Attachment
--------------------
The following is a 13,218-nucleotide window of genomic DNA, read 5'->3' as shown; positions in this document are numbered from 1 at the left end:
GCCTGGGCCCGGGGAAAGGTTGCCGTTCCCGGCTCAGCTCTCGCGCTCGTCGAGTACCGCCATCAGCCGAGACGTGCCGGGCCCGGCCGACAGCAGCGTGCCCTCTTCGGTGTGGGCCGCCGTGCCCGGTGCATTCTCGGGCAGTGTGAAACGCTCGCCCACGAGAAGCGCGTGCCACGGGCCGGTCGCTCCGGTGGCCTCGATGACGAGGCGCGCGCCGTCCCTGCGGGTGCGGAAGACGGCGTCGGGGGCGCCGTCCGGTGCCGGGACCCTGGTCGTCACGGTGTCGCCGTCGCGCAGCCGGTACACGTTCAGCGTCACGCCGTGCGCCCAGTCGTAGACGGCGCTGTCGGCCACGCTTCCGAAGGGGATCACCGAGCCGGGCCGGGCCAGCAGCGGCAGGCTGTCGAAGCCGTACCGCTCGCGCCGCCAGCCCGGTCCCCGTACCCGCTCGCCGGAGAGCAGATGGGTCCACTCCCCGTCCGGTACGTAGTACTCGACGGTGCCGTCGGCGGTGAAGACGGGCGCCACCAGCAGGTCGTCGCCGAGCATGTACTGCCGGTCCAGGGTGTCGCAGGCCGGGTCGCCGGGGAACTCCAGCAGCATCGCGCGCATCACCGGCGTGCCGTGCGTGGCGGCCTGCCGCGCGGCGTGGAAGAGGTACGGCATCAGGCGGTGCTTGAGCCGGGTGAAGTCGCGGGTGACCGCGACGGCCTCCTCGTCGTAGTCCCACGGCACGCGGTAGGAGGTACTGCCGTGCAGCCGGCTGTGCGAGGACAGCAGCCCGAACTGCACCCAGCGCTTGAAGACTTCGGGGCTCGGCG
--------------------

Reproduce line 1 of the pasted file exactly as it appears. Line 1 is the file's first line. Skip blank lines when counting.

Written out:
The following is a 13,218-nucleotide window of genomic DNA, read 5'->3' as shown; positions in this document are numbered from 1 at the left end: